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CenturyLink grabs AppFog for cloud expansion

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In a "resounding validation" of the Cloud Foundry technology, CenturyLink has acquired platform-as-a-service minnow AppFog.

The acquisition was announced on Friday and will see AppFog's platform-as-a-service (PaaS) get added to CenturyLink's suite of Savvis Cloud products, as the companies try to glue two disparate technologies together for greater relevance among enterprises.

A PaaS is a cloudy runtime environment that automates the middleware and infrastructure, letting developers write an app then run it on a scalable underlay. Unlike other major PaaS's – Heroku, EngineYard, Elastic BeanStalk, Google App Engine – AppFog is built around Cloud Foundry, an ambitious open source tech that aims to do for large masses of infrastructure what virtualized app containers did for servers.

"This is a resounding validation for Cloud Foundry," AppFog chief Lucas Carlson told The Register on Friday.

AppFog will immediately begin integrating its tech with Savvis's VMware-friendly cloud infrastructure, which currently runs across eight facilities worldwide with two more being built out.

Though both CenturyLink and AppFog are portraying the buy as a wonderful opportunity for the companies to get together and fluff up the Savvis cloud, we on El Reg's cloud-watching desk have a hard time seeing the significance.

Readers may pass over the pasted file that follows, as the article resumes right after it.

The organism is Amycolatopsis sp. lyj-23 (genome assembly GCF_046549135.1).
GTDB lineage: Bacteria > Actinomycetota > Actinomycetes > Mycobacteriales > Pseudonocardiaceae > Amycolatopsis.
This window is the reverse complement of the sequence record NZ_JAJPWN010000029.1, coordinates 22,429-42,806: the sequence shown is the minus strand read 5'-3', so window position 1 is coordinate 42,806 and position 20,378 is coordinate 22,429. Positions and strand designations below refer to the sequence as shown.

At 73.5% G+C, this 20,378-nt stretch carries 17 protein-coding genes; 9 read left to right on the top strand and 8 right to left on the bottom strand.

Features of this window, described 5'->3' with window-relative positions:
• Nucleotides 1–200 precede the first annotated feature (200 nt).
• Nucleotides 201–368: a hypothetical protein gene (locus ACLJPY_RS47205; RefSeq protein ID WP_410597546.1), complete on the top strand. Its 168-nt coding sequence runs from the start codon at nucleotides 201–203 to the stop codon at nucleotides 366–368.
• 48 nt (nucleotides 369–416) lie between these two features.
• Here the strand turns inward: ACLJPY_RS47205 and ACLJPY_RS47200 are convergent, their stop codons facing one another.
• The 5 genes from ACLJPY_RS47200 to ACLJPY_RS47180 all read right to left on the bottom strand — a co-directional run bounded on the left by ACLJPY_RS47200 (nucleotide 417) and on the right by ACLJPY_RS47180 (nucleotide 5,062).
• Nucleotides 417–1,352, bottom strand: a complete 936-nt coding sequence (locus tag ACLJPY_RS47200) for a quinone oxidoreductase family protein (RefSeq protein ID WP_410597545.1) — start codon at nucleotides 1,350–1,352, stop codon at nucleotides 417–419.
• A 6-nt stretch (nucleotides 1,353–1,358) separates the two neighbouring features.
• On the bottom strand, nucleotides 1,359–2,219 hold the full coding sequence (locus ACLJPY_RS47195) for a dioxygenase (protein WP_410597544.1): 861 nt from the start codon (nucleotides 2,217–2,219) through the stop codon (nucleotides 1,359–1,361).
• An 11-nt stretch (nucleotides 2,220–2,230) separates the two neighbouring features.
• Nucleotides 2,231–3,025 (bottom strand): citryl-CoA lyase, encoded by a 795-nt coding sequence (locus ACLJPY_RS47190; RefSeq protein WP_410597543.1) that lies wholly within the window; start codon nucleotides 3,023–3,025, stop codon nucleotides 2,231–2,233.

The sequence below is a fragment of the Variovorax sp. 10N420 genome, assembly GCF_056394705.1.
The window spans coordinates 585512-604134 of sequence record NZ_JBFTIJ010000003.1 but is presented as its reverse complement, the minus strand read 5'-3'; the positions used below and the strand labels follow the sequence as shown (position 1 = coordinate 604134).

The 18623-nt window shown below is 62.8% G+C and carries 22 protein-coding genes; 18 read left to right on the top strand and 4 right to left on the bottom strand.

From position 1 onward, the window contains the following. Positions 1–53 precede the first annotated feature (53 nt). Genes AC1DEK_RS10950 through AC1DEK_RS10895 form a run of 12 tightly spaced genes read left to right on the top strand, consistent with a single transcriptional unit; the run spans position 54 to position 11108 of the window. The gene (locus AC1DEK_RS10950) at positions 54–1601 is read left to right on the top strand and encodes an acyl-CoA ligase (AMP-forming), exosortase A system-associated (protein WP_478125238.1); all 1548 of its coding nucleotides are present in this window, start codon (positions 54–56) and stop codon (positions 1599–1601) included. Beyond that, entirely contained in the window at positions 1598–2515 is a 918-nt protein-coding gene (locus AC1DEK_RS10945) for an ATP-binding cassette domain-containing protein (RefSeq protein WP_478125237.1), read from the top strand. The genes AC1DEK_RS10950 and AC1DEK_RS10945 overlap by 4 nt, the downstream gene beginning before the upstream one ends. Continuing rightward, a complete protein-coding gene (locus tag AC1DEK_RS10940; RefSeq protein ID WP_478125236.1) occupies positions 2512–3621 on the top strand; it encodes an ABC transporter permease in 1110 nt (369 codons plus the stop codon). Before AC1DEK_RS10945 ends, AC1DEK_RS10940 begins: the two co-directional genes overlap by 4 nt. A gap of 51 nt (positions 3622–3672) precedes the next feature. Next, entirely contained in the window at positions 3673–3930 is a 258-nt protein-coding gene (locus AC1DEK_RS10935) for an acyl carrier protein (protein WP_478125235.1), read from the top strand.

AppFog went through a major round of layoffs last year that saw the company go from "a little over 30 employees" down to 13, AppFog chief Lucas Carlson confirmed to The Register.

The CloudFoundry-based platform-as-a-service originally started by piggybacking on major public clouds and offering developers an automated, managed environment for running apps. During 2012 and 2013, the company's strategy shifted to focus on running its software behind corporate firewalls.

"We added the private cloud approach and we had a lot of success with that, but [layoffs] became one of the business decisions we had to make," Carlson tells us.

As part of this shift, the company was also forced to stop supporting the Rackspace cloud in April because offering it was "resource intensive", according to an email circulated to customers and seen by The Register.

"The biggest untapped opportunity in the cloud – the real revenue generator – it's not public cloud. It is all of the spend happening behind the firewall, no matter how many times Amazon and Google say it's all going away in three years," Carlson says. "What I plan to do with CenturyLink is really drive cloud to the existing infrastructures that have been underserved."

Financial terms of the acqusition were not disclosed. From what we can tell, CenturyLink will be giving AppFog the resources it needs to hire more engineers, and both companies' sales bods will be pushing the private PaaS cloud tech hard – although this environment is dominated by major enterprises such as Microsoft via Azure and System Center, and VMware. ®

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